This post was written by Aliza Lopez, one of Neolth's Student Mental Health Ambassadors. We thank her for sharing her story to help eliminate the stigma around mental health.
While important to acknowledge that all stances and experiences with mental health vary, many individuals who have identified as part of the AAPI community are no stranger to the ongoing stigma in this field. With strong desires to preserve the image of a family’s lineage and reputation, cultures have persistently denied negative mental health experiences as something that should be recognized and approached: often seeing it as a taboo topic.
From my perspective, many parents in the general AAPI community have referred to mental struggles purely as a label. Adolescents and young adults of Generation Z — of which many descend from immigrants or refugees — currently comprise a significant fraction of the population suffering from one or more mental illnesses. Rather than being an indicator of urgent treatment, which ranges from various medications to therapies, many individuals’ internal struggles have merely been overlooked as “confused,” “psycho,” “spastic,” “crazy,” and even a “problem” — as found by a study from the Institute of Psychiatry at King's College London (Rose et al., 2007) to be some of many labels used to commonly describe those with mental conditions.
Alarmingly, this study was conducted fifteen years ago in 2007. In a progressive and growing society, our time to destigmatize mental health experiences in any group — a universal subject that every global citizen faces differently — has been long overdue.
Some traditional views in the AAPI community have misconstrued the severity and narrative of mental health greatly. Due to preconceived ideas on this subject, I’ve also observed that many individuals with mental health struggles refuse to seek treatment out of a possible “mark of shame,” often stemming from cultural judgments. We should not be called to continuously invalidate the condition of any individual, which may potentially put them at risk for a worsening mental state. As mental health is just as significant a priority as physical and emotional health, it should be nurtured with consideration, self-care practices, and a robust support system to promote healthy management without the burden of navigating through these conditions alone.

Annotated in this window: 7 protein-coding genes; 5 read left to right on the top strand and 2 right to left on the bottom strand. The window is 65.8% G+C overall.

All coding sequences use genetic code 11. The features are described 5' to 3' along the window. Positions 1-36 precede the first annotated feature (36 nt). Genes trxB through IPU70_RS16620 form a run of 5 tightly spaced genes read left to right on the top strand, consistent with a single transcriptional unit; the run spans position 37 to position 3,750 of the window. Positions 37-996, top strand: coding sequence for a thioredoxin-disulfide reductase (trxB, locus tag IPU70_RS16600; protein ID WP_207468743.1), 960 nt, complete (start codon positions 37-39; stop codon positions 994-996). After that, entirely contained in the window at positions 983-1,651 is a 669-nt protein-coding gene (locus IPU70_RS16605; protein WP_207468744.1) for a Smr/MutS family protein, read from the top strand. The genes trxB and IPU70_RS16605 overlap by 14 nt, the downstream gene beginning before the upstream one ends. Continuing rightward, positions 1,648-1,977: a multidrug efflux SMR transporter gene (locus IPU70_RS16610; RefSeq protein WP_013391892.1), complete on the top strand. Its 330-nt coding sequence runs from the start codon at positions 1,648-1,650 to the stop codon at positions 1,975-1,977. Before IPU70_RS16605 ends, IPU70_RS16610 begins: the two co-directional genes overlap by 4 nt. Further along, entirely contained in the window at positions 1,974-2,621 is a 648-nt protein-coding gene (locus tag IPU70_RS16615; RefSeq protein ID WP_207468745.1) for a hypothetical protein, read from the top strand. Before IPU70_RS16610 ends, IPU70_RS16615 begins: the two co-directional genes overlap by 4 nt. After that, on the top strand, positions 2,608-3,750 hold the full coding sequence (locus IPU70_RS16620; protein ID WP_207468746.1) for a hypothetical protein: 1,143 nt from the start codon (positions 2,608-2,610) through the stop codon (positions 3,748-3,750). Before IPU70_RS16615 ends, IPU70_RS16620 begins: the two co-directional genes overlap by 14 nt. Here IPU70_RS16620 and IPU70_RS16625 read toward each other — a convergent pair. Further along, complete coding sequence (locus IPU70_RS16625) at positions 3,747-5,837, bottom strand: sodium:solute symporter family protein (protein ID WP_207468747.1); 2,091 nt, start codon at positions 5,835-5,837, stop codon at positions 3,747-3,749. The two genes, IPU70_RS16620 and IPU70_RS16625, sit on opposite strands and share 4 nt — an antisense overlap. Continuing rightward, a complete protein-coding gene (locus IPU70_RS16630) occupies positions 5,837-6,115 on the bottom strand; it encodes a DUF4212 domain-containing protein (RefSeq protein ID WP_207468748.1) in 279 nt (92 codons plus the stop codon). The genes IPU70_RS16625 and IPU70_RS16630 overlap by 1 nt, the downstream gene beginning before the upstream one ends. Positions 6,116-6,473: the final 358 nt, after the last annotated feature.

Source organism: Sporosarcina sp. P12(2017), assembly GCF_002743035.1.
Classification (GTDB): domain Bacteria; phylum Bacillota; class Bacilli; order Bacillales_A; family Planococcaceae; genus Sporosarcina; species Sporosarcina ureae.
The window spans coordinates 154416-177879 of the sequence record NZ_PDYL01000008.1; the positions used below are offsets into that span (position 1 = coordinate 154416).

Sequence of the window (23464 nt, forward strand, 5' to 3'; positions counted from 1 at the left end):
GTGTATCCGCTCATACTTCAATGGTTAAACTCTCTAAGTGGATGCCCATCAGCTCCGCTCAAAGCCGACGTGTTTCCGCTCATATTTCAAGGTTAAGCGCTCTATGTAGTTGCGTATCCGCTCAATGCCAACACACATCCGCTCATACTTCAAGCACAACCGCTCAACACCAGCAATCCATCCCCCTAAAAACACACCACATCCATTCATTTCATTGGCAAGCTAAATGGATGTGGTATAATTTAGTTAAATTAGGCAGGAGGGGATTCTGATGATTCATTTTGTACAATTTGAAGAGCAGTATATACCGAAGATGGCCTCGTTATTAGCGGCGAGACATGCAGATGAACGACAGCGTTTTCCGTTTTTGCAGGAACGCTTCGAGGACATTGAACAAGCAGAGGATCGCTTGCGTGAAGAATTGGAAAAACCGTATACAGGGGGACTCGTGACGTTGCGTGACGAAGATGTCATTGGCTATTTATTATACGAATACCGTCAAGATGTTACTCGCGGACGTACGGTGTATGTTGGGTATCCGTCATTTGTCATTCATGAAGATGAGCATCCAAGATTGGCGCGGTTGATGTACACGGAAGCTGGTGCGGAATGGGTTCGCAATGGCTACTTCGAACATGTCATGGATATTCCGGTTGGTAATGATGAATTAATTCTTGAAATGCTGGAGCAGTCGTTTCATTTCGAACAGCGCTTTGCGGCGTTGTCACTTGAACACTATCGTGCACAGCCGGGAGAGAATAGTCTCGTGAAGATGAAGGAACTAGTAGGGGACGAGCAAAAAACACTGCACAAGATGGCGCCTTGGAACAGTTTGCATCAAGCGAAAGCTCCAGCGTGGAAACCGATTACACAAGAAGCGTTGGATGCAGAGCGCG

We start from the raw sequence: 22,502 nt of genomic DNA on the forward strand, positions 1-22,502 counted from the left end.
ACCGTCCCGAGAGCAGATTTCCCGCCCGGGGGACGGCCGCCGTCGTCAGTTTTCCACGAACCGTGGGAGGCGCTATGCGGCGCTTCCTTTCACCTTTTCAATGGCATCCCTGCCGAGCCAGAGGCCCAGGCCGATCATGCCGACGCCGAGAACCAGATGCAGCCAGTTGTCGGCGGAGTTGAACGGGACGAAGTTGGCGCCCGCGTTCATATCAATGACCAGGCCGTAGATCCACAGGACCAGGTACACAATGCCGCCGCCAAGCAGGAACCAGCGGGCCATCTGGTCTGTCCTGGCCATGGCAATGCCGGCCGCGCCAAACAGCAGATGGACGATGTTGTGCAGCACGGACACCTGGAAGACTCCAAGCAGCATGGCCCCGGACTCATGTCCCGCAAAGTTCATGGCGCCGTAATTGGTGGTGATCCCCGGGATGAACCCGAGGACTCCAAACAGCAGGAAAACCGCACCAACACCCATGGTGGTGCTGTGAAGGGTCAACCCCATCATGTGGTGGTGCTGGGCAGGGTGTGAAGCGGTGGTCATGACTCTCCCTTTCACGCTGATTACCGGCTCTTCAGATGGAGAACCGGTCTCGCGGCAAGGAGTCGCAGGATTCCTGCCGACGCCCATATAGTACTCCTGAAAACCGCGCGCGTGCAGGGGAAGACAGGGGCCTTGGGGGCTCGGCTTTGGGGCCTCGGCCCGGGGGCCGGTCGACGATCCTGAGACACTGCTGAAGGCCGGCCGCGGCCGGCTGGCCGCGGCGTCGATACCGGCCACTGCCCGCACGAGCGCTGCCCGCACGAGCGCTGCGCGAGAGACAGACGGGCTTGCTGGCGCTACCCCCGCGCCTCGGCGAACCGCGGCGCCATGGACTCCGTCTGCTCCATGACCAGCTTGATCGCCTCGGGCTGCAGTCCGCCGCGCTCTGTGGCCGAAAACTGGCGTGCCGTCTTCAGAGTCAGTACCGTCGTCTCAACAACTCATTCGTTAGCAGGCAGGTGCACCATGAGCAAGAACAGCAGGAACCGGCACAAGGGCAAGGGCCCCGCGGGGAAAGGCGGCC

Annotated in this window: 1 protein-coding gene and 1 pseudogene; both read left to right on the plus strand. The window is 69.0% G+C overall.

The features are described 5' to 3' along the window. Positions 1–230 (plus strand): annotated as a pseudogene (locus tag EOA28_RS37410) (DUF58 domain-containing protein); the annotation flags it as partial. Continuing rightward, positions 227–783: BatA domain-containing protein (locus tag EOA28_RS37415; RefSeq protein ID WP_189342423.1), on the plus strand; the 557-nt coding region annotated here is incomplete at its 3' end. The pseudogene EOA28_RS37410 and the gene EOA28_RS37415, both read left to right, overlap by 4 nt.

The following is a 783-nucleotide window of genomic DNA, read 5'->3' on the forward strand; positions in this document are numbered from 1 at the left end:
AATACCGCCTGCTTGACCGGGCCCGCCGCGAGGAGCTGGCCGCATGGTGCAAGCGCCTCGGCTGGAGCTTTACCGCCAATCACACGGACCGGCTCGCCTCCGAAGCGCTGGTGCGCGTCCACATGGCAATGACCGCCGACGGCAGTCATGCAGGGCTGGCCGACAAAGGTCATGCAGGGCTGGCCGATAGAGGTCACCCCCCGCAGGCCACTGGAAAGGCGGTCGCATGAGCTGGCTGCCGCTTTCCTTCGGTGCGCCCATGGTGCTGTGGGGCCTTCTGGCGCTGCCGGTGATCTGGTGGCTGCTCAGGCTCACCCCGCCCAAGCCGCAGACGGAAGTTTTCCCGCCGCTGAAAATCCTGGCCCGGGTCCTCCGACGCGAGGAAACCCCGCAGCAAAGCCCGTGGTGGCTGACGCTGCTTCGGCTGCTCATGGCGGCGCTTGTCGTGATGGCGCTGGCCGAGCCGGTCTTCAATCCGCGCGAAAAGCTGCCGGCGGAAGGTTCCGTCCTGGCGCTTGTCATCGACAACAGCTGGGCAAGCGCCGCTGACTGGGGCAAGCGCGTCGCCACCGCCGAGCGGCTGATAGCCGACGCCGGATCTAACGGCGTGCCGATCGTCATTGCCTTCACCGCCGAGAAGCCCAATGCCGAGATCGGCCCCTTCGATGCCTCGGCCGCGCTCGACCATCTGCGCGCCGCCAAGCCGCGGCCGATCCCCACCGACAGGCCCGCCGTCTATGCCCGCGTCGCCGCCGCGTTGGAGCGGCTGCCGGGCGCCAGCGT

As a first-generation Filipino-American, I’ve found a similar, relatable ground with those who have felt disconnected from their ethnic heritage. Many have identified with “near assimilation”, a phenomenon that many first-generation students and individuals have related to. For instance, while some individuals may only understand their family’s native language, their inability to proficiently speak it with others has placed this linguistic barrier on their shoulders. Internally, the question of guilt and being seen as an imposter arises: Would such an integral aspect of their culture — one that has been eloquently articulated for ages — be discontinued because of me?
Original cultures have always been heavily respected. For many AAPI individuals, it remained an open door that if they weren’t “Asian enough,” they weren’t “good enough” to embody their family’s and country’s wondrous, diverse values and ideals.